In the United States, the most popular family surname is Smith. As per the 2010 census, about 0.8 percent of Americans have it. In Vietnam, the most popular surname name is Nguyen. The estimate for how many people answer to it? Somewhere between 30 and 40 percent of the country’s population.

You think tracing the Smith family is difficult? Try tracing the Nguyen family!

An article by Dan Nosowitz in the Atlas Obscura web site states:

“Nguyen doesn’t indicate much more than that you are Vietnamese. Someone with the [surname of] Nguyen is going to have basically no luck tracing their heritage back beyond a generation or two, will not be able to use search engines to find out much of anything about themselves.”

Portrait of Bao Dai (born Nguyễn Phúc Vĩnh Thụy), the last emperor of the Nguyen Dynasty.

A Digital Map Will Provide Online Access to East End Cemetery, a Historic African-American Burial Ground in Richmond, Virginia

Built by the University of Richmond’s Digital Scholarship Lab, Department of Geography and the Environment, and Spatial Analysis Lab, the map features drone-captured imagery and GPS data points collected by hundreds of students and volunteers organized by the Friends of East End.

The searchable digital map can be accessed on both phones and tablets.

The East End Cemetery Collaboratory is a learning community composed of faculty and staff from the University of Richmond and Virginia Commonwealth University and members of the Friends of East End Cemetery. The Collaboratory is also developing a comprehensive digital archive of the cemetery, which contains: Announces COVID-19 (Coronavirus) Testing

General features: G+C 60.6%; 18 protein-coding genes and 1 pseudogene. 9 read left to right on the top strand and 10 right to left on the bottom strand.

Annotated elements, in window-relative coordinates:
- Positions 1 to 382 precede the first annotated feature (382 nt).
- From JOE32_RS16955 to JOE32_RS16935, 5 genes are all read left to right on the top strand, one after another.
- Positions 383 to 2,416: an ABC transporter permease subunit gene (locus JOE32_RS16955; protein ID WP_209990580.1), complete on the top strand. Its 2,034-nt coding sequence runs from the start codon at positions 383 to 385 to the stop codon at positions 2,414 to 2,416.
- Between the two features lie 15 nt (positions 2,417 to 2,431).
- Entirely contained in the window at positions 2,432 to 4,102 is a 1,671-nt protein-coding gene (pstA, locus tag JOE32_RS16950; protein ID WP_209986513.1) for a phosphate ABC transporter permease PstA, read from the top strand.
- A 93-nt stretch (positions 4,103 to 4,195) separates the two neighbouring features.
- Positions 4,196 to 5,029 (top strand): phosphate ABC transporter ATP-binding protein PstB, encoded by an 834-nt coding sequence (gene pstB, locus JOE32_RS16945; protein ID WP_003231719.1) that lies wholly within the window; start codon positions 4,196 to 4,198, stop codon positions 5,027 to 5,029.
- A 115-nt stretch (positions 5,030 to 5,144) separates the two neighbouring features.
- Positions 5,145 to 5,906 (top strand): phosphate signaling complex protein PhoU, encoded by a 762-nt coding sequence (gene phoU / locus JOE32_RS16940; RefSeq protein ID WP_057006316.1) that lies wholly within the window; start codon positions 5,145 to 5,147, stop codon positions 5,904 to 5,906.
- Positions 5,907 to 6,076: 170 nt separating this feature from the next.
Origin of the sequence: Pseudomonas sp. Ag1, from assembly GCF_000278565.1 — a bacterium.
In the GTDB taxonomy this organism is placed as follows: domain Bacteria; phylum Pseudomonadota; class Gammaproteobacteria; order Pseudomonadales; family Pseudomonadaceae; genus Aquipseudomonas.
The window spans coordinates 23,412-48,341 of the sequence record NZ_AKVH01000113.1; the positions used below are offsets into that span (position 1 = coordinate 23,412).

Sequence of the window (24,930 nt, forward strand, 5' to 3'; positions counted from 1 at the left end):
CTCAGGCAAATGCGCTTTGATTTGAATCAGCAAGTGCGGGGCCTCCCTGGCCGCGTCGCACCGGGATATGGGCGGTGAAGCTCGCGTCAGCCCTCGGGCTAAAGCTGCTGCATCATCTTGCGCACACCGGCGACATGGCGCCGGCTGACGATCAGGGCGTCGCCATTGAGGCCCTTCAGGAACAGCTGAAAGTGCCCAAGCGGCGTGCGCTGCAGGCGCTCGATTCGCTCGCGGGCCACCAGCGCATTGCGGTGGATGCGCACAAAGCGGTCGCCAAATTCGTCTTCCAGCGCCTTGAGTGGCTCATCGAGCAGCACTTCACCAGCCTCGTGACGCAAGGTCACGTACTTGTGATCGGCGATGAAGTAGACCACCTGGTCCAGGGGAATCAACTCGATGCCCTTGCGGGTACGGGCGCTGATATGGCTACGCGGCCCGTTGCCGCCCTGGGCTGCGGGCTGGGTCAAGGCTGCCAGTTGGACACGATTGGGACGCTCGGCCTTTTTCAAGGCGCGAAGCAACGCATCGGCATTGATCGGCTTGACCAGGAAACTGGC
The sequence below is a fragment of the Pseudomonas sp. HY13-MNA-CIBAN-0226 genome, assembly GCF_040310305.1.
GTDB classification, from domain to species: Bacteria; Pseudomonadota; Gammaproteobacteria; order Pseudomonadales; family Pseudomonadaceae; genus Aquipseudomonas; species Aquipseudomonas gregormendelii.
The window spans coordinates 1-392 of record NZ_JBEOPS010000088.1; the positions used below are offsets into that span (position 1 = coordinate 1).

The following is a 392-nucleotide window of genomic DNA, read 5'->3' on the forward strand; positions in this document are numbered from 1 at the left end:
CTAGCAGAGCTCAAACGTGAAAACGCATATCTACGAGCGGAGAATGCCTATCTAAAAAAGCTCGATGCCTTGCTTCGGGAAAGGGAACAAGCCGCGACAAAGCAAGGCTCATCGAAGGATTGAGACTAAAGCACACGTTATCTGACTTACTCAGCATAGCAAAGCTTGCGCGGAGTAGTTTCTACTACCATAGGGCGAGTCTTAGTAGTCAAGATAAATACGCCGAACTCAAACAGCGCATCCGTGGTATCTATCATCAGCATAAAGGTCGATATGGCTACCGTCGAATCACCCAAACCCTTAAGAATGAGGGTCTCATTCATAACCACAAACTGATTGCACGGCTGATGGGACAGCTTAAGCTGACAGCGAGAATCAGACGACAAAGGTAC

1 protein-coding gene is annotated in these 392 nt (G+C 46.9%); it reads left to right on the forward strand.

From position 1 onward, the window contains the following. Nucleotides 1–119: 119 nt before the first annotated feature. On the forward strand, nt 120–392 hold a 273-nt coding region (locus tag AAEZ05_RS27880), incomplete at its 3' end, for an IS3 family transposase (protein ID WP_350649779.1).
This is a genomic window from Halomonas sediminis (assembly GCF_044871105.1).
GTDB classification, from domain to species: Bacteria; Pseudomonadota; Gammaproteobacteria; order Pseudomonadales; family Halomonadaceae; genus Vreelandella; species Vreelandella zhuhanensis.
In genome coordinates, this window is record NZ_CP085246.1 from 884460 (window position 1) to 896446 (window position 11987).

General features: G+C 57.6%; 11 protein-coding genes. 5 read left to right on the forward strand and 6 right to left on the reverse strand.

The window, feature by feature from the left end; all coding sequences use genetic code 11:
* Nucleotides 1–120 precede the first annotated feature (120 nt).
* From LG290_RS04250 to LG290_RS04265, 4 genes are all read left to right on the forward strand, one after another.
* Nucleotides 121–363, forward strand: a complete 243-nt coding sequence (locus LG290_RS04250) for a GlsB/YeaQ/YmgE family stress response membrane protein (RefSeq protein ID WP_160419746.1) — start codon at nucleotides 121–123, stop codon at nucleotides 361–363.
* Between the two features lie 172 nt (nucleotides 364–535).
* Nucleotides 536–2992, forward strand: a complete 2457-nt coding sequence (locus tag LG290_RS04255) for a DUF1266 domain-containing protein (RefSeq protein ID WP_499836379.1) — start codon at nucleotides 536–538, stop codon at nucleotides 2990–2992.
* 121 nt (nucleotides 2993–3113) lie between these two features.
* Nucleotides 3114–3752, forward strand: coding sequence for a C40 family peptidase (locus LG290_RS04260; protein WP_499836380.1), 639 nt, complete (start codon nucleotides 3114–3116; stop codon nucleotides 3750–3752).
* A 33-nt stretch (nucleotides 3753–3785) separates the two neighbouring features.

If you’ve recently taken an AncestryDNA test, is inviting you to supply some information that could assist in the fight against COVID-19.

Quoting an article in the Blog:

“…Ancestry is launching a survey through our Personal Discoveries Project® to enable a genome-wide association study to explore how different people respond to this novel coronavirus. Our hope is that, through this knowledge, the pace of research into new preventive and therapeutic treatments for COVID-19 can be accelerated.

Is This the End of Genealogy Conferences as We Have Known Them?

Warning: This article contains personal opinions.
A newsletter reader wrote to me a few days ago and asked some questions that I suspect other genealogists are wondering about. Here is an excerpt from her message:

“Every time I look at a genealogy website these days I see lists of events which are cancelled or postponed. Some societies have adjusted to this by offering webinars or remote sessions via Zoom. We are left wondering if we will ever meet in groups, or go to our local Family History Center again. Or is this the end of genealogy as we have known it?”

I wrote an answer to her but decided to also publish my answer in this newsletter in case others have similar questions:

Spending a Lot of Time at Home? Take the Archive Challenge and Help Preserve History!

Here is an excellent challenge from the American Folklife Center, as described in the Library of Congress web site: